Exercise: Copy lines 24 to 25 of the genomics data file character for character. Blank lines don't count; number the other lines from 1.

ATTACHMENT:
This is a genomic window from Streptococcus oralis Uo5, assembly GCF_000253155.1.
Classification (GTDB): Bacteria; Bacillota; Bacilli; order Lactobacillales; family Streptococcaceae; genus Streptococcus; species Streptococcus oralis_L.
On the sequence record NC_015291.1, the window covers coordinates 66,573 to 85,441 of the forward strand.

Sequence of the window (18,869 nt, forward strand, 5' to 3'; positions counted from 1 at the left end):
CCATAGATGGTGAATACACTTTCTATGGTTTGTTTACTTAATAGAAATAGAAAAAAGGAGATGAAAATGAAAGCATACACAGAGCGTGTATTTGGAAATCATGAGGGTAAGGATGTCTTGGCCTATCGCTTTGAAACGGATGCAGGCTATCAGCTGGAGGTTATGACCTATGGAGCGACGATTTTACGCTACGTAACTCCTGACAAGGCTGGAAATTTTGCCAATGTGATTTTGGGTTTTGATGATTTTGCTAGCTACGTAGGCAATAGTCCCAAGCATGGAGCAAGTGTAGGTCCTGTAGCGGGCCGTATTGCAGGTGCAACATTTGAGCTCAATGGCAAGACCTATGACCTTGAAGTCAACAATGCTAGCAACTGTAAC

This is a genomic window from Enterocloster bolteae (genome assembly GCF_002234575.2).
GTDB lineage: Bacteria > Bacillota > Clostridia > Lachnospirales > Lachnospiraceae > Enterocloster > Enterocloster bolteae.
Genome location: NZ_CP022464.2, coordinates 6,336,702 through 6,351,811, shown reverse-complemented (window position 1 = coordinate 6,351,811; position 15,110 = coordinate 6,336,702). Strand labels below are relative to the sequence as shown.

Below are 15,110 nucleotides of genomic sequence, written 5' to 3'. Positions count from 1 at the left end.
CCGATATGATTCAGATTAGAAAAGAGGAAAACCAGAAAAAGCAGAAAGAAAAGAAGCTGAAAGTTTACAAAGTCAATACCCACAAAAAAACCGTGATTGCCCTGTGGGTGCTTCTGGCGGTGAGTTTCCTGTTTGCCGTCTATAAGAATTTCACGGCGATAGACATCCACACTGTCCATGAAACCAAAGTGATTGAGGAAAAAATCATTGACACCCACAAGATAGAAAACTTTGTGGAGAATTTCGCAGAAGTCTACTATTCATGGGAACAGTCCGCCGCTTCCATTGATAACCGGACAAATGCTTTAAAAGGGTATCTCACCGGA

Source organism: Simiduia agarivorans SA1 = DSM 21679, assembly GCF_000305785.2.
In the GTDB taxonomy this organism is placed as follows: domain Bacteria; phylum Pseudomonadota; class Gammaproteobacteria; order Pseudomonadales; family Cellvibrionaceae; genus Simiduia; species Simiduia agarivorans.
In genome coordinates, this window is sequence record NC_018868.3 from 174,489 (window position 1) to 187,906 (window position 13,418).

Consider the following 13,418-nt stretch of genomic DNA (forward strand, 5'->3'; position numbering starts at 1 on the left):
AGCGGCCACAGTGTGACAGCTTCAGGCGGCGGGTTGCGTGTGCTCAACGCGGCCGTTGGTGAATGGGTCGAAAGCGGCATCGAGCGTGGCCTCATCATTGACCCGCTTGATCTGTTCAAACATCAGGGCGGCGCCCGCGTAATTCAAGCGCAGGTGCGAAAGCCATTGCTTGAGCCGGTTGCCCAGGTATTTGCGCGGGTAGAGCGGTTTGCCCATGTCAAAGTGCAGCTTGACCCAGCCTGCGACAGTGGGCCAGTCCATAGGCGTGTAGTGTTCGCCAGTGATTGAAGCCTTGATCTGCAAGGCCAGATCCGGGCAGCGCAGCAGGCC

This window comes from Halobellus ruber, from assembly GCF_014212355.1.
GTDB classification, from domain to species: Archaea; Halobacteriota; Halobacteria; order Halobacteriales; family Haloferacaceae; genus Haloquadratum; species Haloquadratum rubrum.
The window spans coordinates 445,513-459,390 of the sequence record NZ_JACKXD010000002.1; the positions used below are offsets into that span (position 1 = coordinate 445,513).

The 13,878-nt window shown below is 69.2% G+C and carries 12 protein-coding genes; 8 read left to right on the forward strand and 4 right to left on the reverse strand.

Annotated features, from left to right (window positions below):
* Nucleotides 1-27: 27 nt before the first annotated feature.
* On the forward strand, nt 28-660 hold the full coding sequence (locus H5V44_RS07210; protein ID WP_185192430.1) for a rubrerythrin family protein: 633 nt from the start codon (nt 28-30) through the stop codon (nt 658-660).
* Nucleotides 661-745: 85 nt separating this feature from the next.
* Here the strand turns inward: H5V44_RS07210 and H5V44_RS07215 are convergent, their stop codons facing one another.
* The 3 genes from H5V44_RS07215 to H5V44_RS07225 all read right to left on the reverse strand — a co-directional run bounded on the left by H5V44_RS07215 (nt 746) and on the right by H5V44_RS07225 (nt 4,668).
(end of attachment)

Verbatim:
* Here the strand turns inward: H5V44_RS07210 and H5V44_RS07215 are convergent, their stop codons facing one another.
* The 3 genes from H5V44_RS07215 to H5V44_RS07225 all read right to left on the reverse strand — a co-directional run bounded on the left by H5V44_RS07215 (nt 746) and on the right by H5V44_RS07225 (nt 4,668).